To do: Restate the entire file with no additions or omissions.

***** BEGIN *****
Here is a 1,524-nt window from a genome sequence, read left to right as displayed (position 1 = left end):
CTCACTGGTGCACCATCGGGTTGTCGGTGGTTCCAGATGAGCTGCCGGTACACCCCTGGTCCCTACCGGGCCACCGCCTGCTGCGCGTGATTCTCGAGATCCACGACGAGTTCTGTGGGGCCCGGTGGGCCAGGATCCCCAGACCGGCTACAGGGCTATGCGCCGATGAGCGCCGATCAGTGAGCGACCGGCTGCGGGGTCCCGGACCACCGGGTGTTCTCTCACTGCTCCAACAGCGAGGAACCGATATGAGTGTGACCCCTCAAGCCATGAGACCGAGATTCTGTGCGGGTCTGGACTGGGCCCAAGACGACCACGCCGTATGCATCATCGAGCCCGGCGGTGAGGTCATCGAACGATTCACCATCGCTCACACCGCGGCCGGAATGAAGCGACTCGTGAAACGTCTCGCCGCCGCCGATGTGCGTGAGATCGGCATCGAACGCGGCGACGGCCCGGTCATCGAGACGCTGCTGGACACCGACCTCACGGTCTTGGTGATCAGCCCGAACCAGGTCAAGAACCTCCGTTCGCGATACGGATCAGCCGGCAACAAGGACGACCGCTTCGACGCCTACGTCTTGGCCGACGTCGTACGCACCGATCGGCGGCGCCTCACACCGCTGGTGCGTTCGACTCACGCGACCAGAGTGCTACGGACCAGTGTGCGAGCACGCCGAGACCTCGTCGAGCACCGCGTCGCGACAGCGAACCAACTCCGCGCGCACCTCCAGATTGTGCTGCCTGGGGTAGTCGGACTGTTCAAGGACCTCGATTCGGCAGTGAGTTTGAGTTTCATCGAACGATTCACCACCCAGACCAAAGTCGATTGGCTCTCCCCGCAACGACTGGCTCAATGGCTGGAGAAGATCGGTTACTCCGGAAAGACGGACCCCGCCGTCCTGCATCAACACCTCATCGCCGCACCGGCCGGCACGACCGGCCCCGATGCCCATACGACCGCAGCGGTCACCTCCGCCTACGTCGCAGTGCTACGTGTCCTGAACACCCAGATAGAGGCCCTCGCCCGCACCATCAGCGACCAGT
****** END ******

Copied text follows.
Here is a 1,524-nt window from a genome sequence, read left to right as displayed (position 1 = left end):
CTCACTGGTGCACCATCGGGTTGTCGGTGGTTCCAGATGAGCTGCCGGTACACCCCTGGTCCCTACCGGGCCACCGCCTGCTGCGCGTGATTCTCGAGATCCACGACGAGTTCTGTGGGGCCCGGTGGGCCAGGATCCCCAGACCGGCTACAGGGCTATGCGCCGATGAGCGCCGATCAGTGAGCGACCGGCTGCGGGGTCCCGGACCACCGGGTGTTCTCTCACTGCTCCAACAGCGAGGAACCGATATGAGTGTGACCCCTCAAGCCATGAGACCGAGATTCTGTGCGGGTCTGGACTGGGCCCAAGACGACCACGCCGTATGCATCATCGAGCCCGGCGGTGAGGTCATCGAACGATTCACCATCGCTCACACCGCGGCCGGAATGAAGCGACTCGTGAAACGTCTCGCCGCCGCCGATGTGCGTGAGATCGGCATCGAACGCGGCGACGGCCCGGTCATCGAGACGCTGCTGGACACCGACCTCACGGTCTTGGTGATCAGCCCGAACCAGGTCAAGAACCTCCGTTCGCGATACGGATCAGCCGGCAACAAGGACGACCGCTTCGACGCCTACGTCTTGGCCGACGTCGTACGCACCGATCGGCGGCGCCTCACACCGCTGGTGCGTTCGACTCACGCGACCAGAGTGCTACGGACCAGTGTGCGAGCACGCCGAGACCTCGTCGAGCACCGCGTCGCGACAGCGAACCAACTCCGCGCGCACCTCCAGATTGTGCTGCCTGGGGTAGTCGGACTGTTCAAGGACCTCGATTCGGCAGTGAGTTTGAGTTTCATCGAACGATTCACCACCCAGACCAAAGTCGATTGGCTCTCCCCGCAACGACTGGCTCAATGGCTGGAGAAGATCGGTTACTCCGGAAAGACGGACCCCGCCGTCCTGCATCAACACCTCATCGCCGCACCGGCCGGCACGACCGGCCCCGATGCCCATACGACCGCAGCGGTCACCTCCGCCTACGTCGCAGTGCTACGTGTCCTGAACACCCAGATAGAGGCCCTCGCCCGCACCATCAGCGACCAGT